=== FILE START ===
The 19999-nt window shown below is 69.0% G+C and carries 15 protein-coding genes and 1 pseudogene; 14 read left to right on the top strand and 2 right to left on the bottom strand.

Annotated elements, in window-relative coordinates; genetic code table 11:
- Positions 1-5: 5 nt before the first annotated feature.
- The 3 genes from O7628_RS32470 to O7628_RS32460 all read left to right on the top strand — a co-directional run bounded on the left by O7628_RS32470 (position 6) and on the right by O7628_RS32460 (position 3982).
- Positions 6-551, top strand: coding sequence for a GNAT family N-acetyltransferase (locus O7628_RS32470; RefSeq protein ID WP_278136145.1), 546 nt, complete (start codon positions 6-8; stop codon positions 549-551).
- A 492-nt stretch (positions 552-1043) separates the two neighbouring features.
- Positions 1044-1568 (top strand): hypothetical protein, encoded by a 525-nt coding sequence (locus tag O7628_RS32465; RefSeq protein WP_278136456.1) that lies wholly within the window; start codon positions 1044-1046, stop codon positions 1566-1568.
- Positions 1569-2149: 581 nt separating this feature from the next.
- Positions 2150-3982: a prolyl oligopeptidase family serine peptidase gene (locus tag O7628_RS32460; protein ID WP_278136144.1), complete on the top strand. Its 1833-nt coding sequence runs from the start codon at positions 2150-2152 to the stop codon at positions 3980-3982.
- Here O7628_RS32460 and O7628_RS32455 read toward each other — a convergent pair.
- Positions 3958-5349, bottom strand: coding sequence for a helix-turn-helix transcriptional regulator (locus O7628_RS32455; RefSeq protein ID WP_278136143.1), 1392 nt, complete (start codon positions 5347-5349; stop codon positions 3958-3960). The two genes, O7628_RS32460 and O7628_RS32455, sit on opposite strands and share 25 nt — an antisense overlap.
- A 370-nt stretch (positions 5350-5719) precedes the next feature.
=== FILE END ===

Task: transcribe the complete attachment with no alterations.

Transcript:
The 19999-nt window shown below is 69.0% G+C and carries 15 protein-coding genes and 1 pseudogene; 14 read left to right on the top strand and 2 right to left on the bottom strand.

Annotated elements, in window-relative coordinates; genetic code table 11:
- Positions 1-5: 5 nt before the first annotated feature.
- The 3 genes from O7628_RS32470 to O7628_RS32460 all read left to right on the top strand — a co-directional run bounded on the left by O7628_RS32470 (position 6) and on the right by O7628_RS32460 (position 3982).
- Positions 6-551, top strand: coding sequence for a GNAT family N-acetyltransferase (locus O7628_RS32470; RefSeq protein ID WP_278136145.1), 546 nt, complete (start codon positions 6-8; stop codon positions 549-551).
- A 492-nt stretch (positions 552-1043) separates the two neighbouring features.
- Positions 1044-1568 (top strand): hypothetical protein, encoded by a 525-nt coding sequence (locus tag O7628_RS32465; RefSeq protein WP_278136456.1) that lies wholly within the window; start codon positions 1044-1046, stop codon positions 1566-1568.
- Positions 1569-2149: 581 nt separating this feature from the next.
- Positions 2150-3982: a prolyl oligopeptidase family serine peptidase gene (locus tag O7628_RS32460; protein ID WP_278136144.1), complete on the top strand. Its 1833-nt coding sequence runs from the start codon at positions 2150-2152 to the stop codon at positions 3980-3982.
- Here O7628_RS32460 and O7628_RS32455 read toward each other — a convergent pair.
- Positions 3958-5349, bottom strand: coding sequence for a helix-turn-helix transcriptional regulator (locus O7628_RS32455; RefSeq protein ID WP_278136143.1), 1392 nt, complete (start codon positions 5347-5349; stop codon positions 3958-3960). The two genes, O7628_RS32460 and O7628_RS32455, sit on opposite strands and share 25 nt — an antisense overlap.
- A 370-nt stretch (positions 5350-5719) precedes the next feature.